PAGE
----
Google's original Nexus 7 was hands down the tablet to own in 2012. So does its long-anticipated successor do enough to maintain that "must-have" title?
I've been spending some time with the new Nexus 7, and my first impression is that it's basically a better version of the original -- everything that made the original so good with dramatically updated hardware and improvements all around.
I'll be taking the tablet with me on my honeymoon next month (yup, your ol' Android pal is tying the knot this weekend!) and will share detailed thoughts on the device once I'm back. I always like to spend a meaningful amount of time with a product before reaching any final conclusions and -- my fiancee's eye-rolling aside -- this is the perfect opportunity to put the tablet to the real-world test.
For now, though, some initial impressions on what the new Nexus 7 is actually like to use:
• The screen is, in a word, stunning. The original Nexus 7's display was passable, particularly given the device's small size, but it was never a high point. With the new model -- made, like the last one, by Asus -- the display is simply outstanding. The numbers don't lie: 323 pixels per inch is enough to make your eyes smile.
• I'm surprised by how much thinner and narrower the new Nexus 7 feels compared to its predecessor. The tablet is really quite svelte; though its display is actually the same size as the first-gen model's, the side bezels are significantly smaller. The tablet is actually a hair taller than its older brother, but what you notice most is the width; it's easier to hold with one hand and fit (albeit somewhat awkwardly) into a front pocket.*
*Unless you wear super tight skinny jeans, in which case -- let's be honest -- you probably use Apple products.
• Size aside, the new Nexus 7 has a refreshed look and feel: Gone is the trademark textured back of last year's model; in its place, the new Nexus 7 has a smooth plastic surface that's reminiscent of the Nexus 10. It has a slightly less rubberized feel than the N10 but is still quite soft to the touch and easy to grip; while plastic, it's a sharp contrast to the cheap toy-like feel of the material used on many (non-Nexus) Samsung tablets.
• Stereo speakers -- huzzah! The new Nexus 7's dual-speaker system is a serious upgrade from the first model. The speakers still aren't great, mind you; they're on the back of the device and tend to sound a bit tinny, as is the case with most tablets these days. They definitely don't hold a candle to the Nexus 10's front-facing stereo speakers in either sound quality or volume potential. But they're pretty good -- and much better than the last Nexus 7 and most other mobile devices.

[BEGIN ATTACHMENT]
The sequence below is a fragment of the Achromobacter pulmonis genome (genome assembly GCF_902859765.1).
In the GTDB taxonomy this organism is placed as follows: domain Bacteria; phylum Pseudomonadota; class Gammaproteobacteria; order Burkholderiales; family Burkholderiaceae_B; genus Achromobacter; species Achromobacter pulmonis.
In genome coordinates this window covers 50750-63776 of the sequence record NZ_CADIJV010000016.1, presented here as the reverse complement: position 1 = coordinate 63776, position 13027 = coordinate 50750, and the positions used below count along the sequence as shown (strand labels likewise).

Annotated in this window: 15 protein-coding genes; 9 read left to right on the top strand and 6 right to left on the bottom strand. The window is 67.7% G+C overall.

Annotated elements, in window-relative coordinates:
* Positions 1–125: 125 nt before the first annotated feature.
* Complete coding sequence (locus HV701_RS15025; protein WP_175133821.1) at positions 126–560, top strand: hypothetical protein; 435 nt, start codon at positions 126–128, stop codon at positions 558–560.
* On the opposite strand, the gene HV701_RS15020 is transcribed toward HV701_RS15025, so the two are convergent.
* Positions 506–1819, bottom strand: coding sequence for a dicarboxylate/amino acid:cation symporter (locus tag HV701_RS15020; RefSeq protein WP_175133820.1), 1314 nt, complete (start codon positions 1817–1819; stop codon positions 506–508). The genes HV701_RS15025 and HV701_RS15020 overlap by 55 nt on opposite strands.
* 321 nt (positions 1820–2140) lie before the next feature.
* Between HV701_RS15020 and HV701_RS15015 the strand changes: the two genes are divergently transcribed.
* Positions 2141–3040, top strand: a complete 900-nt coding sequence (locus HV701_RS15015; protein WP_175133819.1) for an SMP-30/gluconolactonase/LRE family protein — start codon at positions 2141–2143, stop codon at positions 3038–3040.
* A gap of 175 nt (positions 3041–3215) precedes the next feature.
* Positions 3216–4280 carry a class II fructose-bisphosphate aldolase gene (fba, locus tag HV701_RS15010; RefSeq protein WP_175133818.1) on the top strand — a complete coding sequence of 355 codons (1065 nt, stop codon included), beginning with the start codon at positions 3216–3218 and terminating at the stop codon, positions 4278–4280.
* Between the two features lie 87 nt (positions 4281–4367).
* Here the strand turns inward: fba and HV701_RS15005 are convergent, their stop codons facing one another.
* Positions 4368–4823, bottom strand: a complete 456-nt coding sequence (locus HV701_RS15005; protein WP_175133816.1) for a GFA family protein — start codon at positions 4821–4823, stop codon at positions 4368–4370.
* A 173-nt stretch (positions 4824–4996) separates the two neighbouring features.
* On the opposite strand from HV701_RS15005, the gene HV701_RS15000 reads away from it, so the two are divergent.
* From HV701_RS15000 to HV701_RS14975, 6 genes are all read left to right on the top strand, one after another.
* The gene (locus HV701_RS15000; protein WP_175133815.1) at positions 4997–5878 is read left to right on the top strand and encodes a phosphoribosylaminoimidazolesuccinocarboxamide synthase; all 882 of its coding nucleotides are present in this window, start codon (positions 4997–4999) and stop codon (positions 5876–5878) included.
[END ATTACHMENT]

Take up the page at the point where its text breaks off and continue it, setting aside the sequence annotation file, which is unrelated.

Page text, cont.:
• Perhaps the most significant thing I've noticed about the new Nexus 7 thus far is how well it runs. This thing is smooth and speedy in a way that'll make you resent your old N7 in no time. It's no big shock, really, given the device's 1.5GHz quad-core Qualcomm Snapdragon S4 Pro processor and 2GB of RAM -- the same exact setup seen in the Nexus 4 -- but still, it's nice to see the Nexus 7 finally holding its own in performance alongside the rest of the Nexus family.
The new Nexus 7 runs Android 4.3, of course -- though most of the significant changes in that release are under-the-hood improvements that won't be immediately apparent to most users (at least, those coming from Android 4.2).
And there's a lot more to the tablet, too -- a new rear-facing camera, HDMI out capabilities, an unlocked multicarrier LTE option, improved battery life, and Qi-compatible wireless charging (the sweet spot's a little hard to find, but I can confirm the tablet does work with the Nexus 4 Wireless Charger).
The real test, of course, is how it all stacks up in the real world. I'll be traveling with the tablet over the next couple weeks and will share some more in-depth impressions with you soon.
Based on my initial impressions, though, I think it's safe to say we have a serious new contender for the crown. Google didn't need to do much to push the Nexus 7 forward into 2013 territory -- and with the new Nexus 7, it seems to have done all the right things.
The new Nexus 7 goes on sale in the U.S. next Tuesday, July 30, for $229 (16GB Wi-Fi model), $269 (32GB Wi-Fi model), and $349 (32GB LTE model). Google says the tablet will come to Canada, the U.K., and other countries soon.
China's Sunway TaihuLight theoretical peak performance is 124.5 petaflops.
This sortable chart lets you compare dozens of tools for functionality, skill level and more.
The Windows 10 Anniversary Update is due this summer -- but if you don’t want to wait, you can install...
Users who need to make sure they can get access to files stored in Dropbox while they're on the go and...
We're offering a special year-end discount on Computerworld's 2016 regional IT jobs reports. Each...
It had a good 36-year run, but its day is done.
Problems: Mastercard’s approach is nothing new, and its usefulness is extremely limited.